To address food insecurity in the U.S. Virgin Islands and provide more equitable resources to remote locations, the U.S. Department of Agriculture’s Food and Nutrition Service (FNS) is increasing the reimbursement rates that child nutrition program operators receive for meals served in the U.S. Virgin Islands from 17% to 30% above the contiguous United States (CONUS) rates. The increased rates will also apply to Hawaii, Puerto Rico and Guam, as those locations also face unique hurdles associated with obtaining ingredients and getting needed supplies in their island economies.
Healthy school meals are a top priority for USDA and Food and Nutrition Service is committed to providing school meal operators on these islands with improved funding to operate these critical nutrition programs. In recognition of the higher food costs in these locations, the increased reimbursement rates will begin on July 1 to help ensure U.S. Virgin Islands’ schools have access to the resources needed to continue serving children nutritious, high-quality food, while also building a stronger, more competitive and more resilient local food system.
Food and Nutrition Service (FNS) child nutrition programs have a wide-reaching impact on the health and well-being of children,” said FNS Northeast Regional Administrator Lizbeth Silbermann. “This boost in reimbursement rates helps program operators in the U.S. Virgin Islands address ongoing challenges associated with the costs of preparing and serving healthy and nutritious meals, and supports building a more resilient local food system.”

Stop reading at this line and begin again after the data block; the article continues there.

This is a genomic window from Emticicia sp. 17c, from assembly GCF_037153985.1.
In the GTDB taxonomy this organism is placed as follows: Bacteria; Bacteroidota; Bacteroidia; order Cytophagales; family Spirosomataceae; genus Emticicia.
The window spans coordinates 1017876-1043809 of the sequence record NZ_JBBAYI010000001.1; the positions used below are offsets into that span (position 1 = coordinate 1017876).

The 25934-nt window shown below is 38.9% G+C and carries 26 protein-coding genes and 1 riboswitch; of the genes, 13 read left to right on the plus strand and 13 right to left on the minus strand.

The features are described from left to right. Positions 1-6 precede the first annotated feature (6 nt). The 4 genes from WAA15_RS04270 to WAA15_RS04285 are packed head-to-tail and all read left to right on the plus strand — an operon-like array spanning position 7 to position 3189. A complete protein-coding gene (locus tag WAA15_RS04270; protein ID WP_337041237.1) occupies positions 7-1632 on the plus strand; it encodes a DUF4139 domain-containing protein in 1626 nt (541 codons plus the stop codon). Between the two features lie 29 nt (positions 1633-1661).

The Biden-Harris Administration is committed to financially supporting school meals and ensuring the nation’s children are nutritionally secure. This increase in rates is separate from the normal annual adjustment for reimbursement rates for child nutrition programs. Section 12(f) of the National School Lunch Act allows USDA to adjust reimbursement rates in outlying areas to reflect differences between the cost of providing meals and supplements in those areas and the costs of providing meals and supplements in all other states.
The increased rates will apply until the next School Nutrition and Meal Cost Study is complete. Data collection for this comprehensive national study of the cost to produce a school meal is planned to begin in school year 2024-2025.
USDA’s Food and Nutrition Service works to end hunger and improve food and nutrition security through a suite of more than 15 nutrition assistance programs, such as the school breakfast and lunch programs, WIC and SNAP. Together, these programs serve 1 in 4 Americans over the course of a year, promoting consistent and equitable access to healthy, safe, and affordable food essential to optimal health and well-being. FNS also provides science-based nutrition recommendations through the co-development of the Dietary Guidelines for Americans. To learn more about FNS, visit https://www.fns.usda.gov/ and follow @USDANutrition.